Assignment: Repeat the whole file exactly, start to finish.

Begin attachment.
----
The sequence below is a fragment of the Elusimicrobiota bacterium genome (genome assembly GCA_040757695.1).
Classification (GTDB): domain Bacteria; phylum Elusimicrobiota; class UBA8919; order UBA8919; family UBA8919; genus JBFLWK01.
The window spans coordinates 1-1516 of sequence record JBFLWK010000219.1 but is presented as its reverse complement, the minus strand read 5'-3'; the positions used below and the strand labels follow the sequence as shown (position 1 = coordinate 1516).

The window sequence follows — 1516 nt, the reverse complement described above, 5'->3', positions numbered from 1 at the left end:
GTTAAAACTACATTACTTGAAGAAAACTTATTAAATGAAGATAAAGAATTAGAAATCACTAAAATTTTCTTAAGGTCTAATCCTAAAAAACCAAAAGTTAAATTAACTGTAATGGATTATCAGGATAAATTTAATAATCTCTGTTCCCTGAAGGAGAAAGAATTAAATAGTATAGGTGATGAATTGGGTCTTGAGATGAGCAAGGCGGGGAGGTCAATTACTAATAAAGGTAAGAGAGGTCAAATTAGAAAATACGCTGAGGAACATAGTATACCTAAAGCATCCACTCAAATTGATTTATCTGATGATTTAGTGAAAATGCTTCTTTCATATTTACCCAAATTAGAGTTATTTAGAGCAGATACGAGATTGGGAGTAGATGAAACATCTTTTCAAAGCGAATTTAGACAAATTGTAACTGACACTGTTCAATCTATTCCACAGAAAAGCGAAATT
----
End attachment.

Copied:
The sequence below is a fragment of the Elusimicrobiota bacterium genome (genome assembly GCA_040757695.1).
Classification (GTDB): domain Bacteria; phylum Elusimicrobiota; class UBA8919; order UBA8919; family UBA8919; genus JBFLWK01.
The window spans coordinates 1-1516 of sequence record JBFLWK010000219.1 but is presented as its reverse complement, the minus strand read 5'-3'; the positions used below and the strand labels follow the sequence as shown (position 1 = coordinate 1516).

The window sequence follows — 1516 nt, the reverse complement described above, 5'->3', positions numbered from 1 at the left end:
GTTAAAACTACATTACTTGAAGAAAACTTATTAAATGAAGATAAAGAATTAGAAATCACTAAAATTTTCTTAAGGTCTAATCCTAAAAAACCAAAAGTTAAATTAACTGTAATGGATTATCAGGATAAATTTAATAATCTCTGTTCCCTGAAGGAGAAAGAATTAAATAGTATAGGTGATGAATTGGGTCTTGAGATGAGCAAGGCGGGGAGGTCAATTACTAATAAAGGTAAGAGAGGTCAAATTAGAAAATACGCTGAGGAACATAGTATACCTAAAGCATCCACTCAAATTGATTTATCTGATGATTTAGTGAAAATGCTTCTTTCATATTTACCCAAATTAGAGTTATTTAGAGCAGATACGAGATTGGGAGTAGATGAAACATCTTTTCAAAGCGAATTTAGACAAATTGTAACTGACACTGTTCAATCTATTCCACAGAAAAGCGAAATT